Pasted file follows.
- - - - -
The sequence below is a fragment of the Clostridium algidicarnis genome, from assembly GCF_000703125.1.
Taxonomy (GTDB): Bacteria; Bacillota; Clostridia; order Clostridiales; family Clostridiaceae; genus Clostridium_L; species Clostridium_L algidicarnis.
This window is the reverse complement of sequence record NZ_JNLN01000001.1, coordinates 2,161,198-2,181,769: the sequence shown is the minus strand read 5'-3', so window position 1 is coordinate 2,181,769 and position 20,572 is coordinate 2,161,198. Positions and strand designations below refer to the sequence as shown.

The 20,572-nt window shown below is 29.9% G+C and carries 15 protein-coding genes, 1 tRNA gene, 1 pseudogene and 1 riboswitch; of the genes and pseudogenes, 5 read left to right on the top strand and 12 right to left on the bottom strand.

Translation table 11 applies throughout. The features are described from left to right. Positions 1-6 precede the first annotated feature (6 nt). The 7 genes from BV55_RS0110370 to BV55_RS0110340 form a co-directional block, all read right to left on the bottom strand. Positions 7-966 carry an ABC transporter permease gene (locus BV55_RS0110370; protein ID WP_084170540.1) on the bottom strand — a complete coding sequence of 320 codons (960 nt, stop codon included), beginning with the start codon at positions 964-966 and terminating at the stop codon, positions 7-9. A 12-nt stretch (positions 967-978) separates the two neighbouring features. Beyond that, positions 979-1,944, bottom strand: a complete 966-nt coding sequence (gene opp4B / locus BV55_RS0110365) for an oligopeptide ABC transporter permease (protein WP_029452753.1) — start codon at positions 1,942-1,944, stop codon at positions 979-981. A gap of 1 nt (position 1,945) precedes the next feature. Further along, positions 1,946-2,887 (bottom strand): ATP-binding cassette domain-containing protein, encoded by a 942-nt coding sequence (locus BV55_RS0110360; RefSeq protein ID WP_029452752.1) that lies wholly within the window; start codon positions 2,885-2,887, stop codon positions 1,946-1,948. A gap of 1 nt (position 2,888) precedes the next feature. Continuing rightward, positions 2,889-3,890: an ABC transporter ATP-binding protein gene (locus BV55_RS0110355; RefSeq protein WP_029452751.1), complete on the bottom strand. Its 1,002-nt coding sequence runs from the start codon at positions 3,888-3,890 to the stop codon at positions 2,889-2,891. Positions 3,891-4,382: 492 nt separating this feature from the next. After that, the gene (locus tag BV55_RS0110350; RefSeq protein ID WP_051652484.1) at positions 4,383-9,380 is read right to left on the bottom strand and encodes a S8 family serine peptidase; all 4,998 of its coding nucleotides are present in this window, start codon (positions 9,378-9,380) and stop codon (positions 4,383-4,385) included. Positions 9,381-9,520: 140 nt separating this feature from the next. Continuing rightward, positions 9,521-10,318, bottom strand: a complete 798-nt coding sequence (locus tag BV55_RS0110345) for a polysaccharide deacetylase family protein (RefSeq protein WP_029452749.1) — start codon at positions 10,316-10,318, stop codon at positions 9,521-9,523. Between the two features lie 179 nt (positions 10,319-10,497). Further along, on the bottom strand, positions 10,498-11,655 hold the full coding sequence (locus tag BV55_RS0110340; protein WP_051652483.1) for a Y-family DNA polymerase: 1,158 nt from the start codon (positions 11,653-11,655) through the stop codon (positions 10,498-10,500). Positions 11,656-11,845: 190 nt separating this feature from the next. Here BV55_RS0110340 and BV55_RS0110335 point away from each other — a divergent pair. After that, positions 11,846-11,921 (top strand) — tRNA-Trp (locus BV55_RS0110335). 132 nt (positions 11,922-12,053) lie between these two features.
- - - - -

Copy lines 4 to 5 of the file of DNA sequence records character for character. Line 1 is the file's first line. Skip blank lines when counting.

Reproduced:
The 20,572-nt window shown below is 29.9% G+C and carries 15 protein-coding genes, 1 tRNA gene, 1 pseudogene and 1 riboswitch; of the genes and pseudogenes, 5 read left to right on the top strand and 12 right to left on the bottom strand.

Translation table 11 applies throughout. The features are described from left to right. Positions 1-6 precede the first annotated feature (6 nt). The 7 genes from BV55_RS0110370 to BV55_RS0110340 form a co-directional block, all read right to left on the bottom strand. Positions 7-966 carry an ABC transporter permease gene (locus BV55_RS0110370; protein ID WP_084170540.1) on the bottom strand — a complete coding sequence of 320 codons (960 nt, stop codon included), beginning with the start codon at positions 964-966 and terminating at the stop codon, positions 7-9. A 12-nt stretch (positions 967-978) separates the two neighbouring features. Beyond that, positions 979-1,944, bottom strand: a complete 966-nt coding sequence (gene opp4B / locus BV55_RS0110365) for an oligopeptide ABC transporter permease (protein WP_029452753.1) — start codon at positions 1,942-1,944, stop codon at positions 979-981. A gap of 1 nt (position 1,945) precedes the next feature. Further along, positions 1,946-2,887 (bottom strand): ATP-binding cassette domain-containing protein, encoded by a 942-nt coding sequence (locus BV55_RS0110360; RefSeq protein ID WP_029452752.1) that lies wholly within the window; start codon positions 2,885-2,887, stop codon positions 1,946-1,948. A gap of 1 nt (position 2,888) precedes the next feature. Continuing rightward, positions 2,889-3,890: an ABC transporter ATP-binding protein gene (locus BV55_RS0110355; RefSeq protein WP_029452751.1), complete on the bottom strand. Its 1,002-nt coding sequence runs from the start codon at positions 3,888-3,890 to the stop codon at positions 2,889-2,891. Positions 3,891-4,382: 492 nt separating this feature from the next. After that, the gene (locus tag BV55_RS0110350; RefSeq protein ID WP_051652484.1) at positions 4,383-9,380 is read right to left on the bottom strand and encodes a S8 family serine peptidase; all 4,998 of its coding nucleotides are present in this window, start codon (positions 9,378-9,380) and stop codon (positions 4,383-4,385) included. Positions 9,381-9,520: 140 nt separating this feature from the next. Continuing rightward, positions 9,521-10,318, bottom strand: a complete 798-nt coding sequence (locus tag BV55_RS0110345) for a polysaccharide deacetylase family protein (RefSeq protein WP_029452749.1) — start codon at positions 10,316-10,318, stop codon at positions 9,521-9,523. Between the two features lie 179 nt (positions 10,319-10,497). Further along, on the bottom strand, positions 10,498-11,655 hold the full coding sequence (locus tag BV55_RS0110340; protein WP_051652483.1) for a Y-family DNA polymerase: 1,158 nt from the start codon (positions 11,653-11,655) through the stop codon (positions 10,498-10,500). Positions 11,656-11,845: 190 nt separating this feature from the next. Here BV55_RS0110340 and BV55_RS0110335 point away from each other — a divergent pair. After that, positions 11,846-11,921 (top strand) — tRNA-Trp (locus BV55_RS0110335). 132 nt (positions 11,922-12,053) lie between these two features.